3. Helen Palmer on 03.03.2011 at 16:23 (Reply)

    I too adore TED! That TED is one of my favourites as well. My absolute favourite though is Benjamin Zander on Music and passion. Absolutely brilliant! I have a few tears ech time… http://www.ted.com/talks/lang/eng/benjamin_zander_on_music_and_passion.html

  4. Susan on 03.03.2011 at 16:51 (Reply)

    Thanks for the tips, Glenn and Helen! I’m going to listen to those talks (as soon as I have a spare 18 + 18 = 36 minutes. :)

  5. SA Huggins on 03.03.2011 at 21:04 (Reply)

    I have been following TED for a few years now. I even have Elizabeth Gilbert’s video on my blog and facebook page. I have quite a few favorites. Earlier this week, I posted videos that I like on my blog…and what did I include as the first one. Born of Fire. I love that video. It was one of ten that won this week on TED’s advertising video contest. Great Video. Check it out, if you have not.

  6. Katie on 03.03.2011 at 21:54 (Reply)

    I love TED, and really enjoyed the Ken Robinson video-thanks! My favorite is Dave Eggers’ acceptance speech for the 2008 TED Prize:

    http://www.ted.com/talks/dave_eggers_makes_his_ted_prize_wish_once_upon_a_school.html

  7. Hillary on 03.03.2011 at 22:37 (Reply)

    just a few hours ago, in an undergrad class i teach, i used Tony Porter’s TED Talk about “The Man Box.” it was the students’ first intro to TED… and they were 100% engaged. a great teaching tool!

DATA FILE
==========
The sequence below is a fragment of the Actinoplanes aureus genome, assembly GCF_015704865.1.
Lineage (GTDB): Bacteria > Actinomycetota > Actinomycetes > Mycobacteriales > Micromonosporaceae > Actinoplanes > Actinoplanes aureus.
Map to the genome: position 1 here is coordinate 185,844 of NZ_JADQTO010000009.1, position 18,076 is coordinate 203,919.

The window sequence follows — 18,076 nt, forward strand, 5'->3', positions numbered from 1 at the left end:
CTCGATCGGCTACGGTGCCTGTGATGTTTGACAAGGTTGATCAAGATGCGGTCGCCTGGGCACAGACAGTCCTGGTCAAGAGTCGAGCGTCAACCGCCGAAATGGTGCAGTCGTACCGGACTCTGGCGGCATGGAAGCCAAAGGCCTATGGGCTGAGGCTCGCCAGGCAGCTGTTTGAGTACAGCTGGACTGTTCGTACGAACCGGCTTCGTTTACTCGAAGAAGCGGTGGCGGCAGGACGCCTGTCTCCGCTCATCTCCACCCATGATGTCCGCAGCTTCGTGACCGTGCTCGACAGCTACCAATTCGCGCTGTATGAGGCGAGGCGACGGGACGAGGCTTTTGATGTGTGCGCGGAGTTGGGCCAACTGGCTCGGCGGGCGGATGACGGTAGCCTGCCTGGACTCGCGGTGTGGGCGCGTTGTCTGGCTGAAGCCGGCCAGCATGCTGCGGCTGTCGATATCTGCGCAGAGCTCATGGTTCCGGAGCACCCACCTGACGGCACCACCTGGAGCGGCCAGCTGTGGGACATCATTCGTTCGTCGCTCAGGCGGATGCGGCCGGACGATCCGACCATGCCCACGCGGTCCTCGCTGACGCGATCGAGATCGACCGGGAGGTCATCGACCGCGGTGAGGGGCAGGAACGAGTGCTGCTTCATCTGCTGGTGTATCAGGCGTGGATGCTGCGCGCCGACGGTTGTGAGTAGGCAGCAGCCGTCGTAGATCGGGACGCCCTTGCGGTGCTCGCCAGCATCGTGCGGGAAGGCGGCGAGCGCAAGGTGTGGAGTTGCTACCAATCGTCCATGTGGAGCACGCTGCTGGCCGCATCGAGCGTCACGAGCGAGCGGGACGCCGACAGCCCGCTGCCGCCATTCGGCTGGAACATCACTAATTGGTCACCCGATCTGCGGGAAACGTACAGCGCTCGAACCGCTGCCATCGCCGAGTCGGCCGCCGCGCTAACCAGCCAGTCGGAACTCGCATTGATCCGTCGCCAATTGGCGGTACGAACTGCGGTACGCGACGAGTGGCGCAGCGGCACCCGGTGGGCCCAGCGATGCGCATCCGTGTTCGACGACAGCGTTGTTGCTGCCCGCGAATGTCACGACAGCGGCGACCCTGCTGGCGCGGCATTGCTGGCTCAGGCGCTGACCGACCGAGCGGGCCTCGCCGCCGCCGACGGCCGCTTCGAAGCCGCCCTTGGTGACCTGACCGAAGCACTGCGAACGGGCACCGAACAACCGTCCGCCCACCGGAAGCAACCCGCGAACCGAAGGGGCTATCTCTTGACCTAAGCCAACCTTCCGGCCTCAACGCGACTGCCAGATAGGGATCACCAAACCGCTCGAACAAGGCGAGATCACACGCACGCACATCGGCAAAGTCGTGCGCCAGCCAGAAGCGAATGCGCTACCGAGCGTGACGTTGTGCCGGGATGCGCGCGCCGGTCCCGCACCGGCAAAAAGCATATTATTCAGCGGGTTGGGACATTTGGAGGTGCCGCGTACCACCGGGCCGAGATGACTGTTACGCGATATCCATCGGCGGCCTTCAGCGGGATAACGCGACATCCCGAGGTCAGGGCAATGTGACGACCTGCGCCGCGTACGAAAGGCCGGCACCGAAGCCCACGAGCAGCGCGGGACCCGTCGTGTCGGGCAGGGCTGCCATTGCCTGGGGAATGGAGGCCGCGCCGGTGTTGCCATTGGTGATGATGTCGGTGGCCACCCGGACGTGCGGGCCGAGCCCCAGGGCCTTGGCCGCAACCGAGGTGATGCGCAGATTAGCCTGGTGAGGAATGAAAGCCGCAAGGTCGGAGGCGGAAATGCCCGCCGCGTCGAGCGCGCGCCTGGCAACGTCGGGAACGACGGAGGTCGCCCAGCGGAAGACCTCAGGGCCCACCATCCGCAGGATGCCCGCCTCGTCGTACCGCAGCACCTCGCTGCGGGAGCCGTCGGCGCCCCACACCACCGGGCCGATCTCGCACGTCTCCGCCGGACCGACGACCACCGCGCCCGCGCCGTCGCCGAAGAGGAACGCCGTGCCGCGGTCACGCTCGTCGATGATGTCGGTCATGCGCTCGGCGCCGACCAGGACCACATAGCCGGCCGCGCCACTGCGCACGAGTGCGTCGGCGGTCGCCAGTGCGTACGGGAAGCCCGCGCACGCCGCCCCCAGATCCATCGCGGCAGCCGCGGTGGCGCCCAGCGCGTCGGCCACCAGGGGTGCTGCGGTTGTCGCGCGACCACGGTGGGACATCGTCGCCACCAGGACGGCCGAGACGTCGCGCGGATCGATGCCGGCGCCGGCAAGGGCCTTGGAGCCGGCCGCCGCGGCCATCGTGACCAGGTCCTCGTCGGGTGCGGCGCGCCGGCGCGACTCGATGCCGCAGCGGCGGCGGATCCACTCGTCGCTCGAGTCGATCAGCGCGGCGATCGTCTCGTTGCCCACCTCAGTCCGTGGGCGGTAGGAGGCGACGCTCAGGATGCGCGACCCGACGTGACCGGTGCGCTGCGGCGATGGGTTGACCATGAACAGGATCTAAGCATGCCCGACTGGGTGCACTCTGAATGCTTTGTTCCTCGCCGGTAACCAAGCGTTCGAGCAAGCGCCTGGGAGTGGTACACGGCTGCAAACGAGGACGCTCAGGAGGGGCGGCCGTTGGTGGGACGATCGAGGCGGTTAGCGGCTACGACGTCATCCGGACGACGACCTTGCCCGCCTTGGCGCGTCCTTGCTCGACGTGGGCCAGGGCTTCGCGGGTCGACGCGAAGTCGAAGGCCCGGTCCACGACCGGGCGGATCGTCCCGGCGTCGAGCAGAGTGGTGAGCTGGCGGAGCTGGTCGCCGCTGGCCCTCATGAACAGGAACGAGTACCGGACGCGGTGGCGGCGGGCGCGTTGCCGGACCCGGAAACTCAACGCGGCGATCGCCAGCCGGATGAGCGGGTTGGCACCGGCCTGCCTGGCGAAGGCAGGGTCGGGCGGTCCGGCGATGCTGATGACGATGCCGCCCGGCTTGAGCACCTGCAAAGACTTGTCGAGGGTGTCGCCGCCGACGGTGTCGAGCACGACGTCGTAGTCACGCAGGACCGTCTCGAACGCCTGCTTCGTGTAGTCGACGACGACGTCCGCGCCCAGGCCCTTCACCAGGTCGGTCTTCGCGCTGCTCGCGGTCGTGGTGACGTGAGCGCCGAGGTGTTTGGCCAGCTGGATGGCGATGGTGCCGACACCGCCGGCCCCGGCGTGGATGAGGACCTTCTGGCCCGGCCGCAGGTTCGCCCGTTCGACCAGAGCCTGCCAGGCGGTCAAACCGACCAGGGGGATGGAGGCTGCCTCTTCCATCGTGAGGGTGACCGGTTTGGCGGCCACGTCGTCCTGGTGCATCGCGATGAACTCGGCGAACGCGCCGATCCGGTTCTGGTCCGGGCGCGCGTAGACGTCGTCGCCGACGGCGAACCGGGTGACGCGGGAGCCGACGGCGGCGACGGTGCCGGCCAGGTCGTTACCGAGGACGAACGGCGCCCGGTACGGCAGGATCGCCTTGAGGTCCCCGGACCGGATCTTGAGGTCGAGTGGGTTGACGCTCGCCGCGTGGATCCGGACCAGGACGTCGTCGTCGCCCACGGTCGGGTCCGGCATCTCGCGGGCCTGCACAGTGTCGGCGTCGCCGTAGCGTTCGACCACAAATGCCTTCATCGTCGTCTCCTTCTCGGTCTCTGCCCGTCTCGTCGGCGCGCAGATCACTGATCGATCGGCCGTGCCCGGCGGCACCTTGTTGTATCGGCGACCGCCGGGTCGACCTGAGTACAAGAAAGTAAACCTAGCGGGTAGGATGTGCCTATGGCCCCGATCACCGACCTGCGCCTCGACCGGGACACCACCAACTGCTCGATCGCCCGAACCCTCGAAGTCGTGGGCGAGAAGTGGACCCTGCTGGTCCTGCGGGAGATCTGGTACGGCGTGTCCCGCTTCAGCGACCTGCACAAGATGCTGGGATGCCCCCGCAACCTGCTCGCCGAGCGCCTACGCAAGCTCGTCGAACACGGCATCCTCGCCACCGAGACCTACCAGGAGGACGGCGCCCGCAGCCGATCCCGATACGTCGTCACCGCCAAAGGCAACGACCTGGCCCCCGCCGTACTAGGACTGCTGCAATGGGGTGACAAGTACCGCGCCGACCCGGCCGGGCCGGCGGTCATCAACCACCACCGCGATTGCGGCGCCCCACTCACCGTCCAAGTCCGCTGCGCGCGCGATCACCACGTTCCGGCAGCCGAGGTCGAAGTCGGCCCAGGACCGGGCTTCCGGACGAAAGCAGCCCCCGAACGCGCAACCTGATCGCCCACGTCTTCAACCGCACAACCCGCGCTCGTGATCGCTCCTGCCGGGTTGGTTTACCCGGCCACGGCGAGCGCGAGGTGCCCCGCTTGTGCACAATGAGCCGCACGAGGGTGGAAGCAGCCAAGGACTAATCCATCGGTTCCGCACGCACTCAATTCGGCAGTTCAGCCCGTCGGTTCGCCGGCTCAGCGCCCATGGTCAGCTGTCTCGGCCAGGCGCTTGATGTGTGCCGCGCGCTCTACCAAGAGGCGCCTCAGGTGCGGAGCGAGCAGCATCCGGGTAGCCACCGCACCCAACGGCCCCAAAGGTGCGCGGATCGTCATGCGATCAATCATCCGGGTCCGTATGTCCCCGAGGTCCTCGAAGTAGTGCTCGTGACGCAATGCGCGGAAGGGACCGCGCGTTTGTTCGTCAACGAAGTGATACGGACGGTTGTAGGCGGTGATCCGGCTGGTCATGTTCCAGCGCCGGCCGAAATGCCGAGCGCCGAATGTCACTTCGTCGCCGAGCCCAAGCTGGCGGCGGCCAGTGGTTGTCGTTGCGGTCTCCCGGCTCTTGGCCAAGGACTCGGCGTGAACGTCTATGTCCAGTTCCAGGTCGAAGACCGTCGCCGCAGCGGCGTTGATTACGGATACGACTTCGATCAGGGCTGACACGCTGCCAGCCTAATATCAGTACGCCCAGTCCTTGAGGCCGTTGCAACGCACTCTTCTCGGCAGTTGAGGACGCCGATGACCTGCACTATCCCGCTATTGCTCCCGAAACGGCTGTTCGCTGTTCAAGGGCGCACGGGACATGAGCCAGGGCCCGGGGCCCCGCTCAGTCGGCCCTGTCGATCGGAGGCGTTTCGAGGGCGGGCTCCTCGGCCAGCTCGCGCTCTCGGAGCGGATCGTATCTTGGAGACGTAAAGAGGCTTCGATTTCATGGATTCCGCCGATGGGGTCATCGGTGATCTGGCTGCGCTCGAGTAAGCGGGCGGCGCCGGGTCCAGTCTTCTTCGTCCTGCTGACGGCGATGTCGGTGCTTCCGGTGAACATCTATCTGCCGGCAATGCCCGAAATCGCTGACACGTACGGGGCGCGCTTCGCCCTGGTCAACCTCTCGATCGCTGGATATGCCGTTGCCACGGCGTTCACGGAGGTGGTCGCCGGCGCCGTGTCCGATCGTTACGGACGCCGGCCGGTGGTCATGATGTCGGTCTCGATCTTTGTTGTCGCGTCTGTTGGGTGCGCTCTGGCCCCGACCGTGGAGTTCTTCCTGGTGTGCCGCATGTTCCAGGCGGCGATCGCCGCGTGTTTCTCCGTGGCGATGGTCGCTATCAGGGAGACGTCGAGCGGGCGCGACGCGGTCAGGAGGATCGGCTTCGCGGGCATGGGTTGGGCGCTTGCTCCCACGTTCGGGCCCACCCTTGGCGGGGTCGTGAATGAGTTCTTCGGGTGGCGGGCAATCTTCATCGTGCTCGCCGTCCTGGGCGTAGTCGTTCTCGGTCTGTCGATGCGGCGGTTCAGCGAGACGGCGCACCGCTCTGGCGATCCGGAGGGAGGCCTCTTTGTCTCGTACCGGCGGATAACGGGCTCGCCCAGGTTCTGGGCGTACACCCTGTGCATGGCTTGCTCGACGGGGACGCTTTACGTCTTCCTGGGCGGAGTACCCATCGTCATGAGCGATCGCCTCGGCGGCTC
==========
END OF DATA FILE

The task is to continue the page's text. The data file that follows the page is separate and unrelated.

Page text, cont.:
8. Mark on 05.03.2011 at 09:15 (Reply)

    Could not agree more, Susan — Ted is terrific

    You have created a dynamite site here!

    Have a great day!

  9. Michelle on 06.03.2011 at 07:11 (Reply)

    I love TED! It’s not only inspirational, motivating, and every other uplifting word. But it’s real, and that makes it even better.

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16 Things I Believe

1. There’s a word for “people who are in their heads too much”: thinkers.

2. Our culture rightly admires risk-takers, but we need our “heed-takers” more than ever.

3. Solitude is a catalyst for innovation.

4. Texting is popular because in an overly extroverted society, everyone craves asynchronyous, non-F2F communication.

5. We teach kids in group classrooms not because this is the best way to learn but because it’s cost-efficient, and what else would we do with the children while all the grown-ups are at work? If your child prefers to work autonomously and socialize one-on-one, there’s nothing wrong with her; she just happens not to fit the model.

6. The next generation of quiet kids can and should be raised to know their own strength.

7. Sometimes it helps to be a pretend-extrovert. There’s always time to be quiet later.

8. But in the long run, staying true to your temperament is the key to finding work you love and work that matters.

9. Everyone shines, given the right lighting. For some, it’s a Broadway spotlight, for others, a lamplit desk.

10. Rule of thumb for networking events: one genuine new relationship is worth a fistful of business cards.

11. It’s OK to cross the street to avoid making small talk.

12. “Quiet leadership” is not an oxymoron.

13. The universal longing for heaven is not about immortality so much as the wish for a world in which everyone is always kind.

14. If the task of the first half of life is to put yourself out there, the task of the second half is to make sense of where you’ve been.

15. Love is essential, gregariousness is optional.

16.“In a gentle way, you can shake the world.” – Gandhi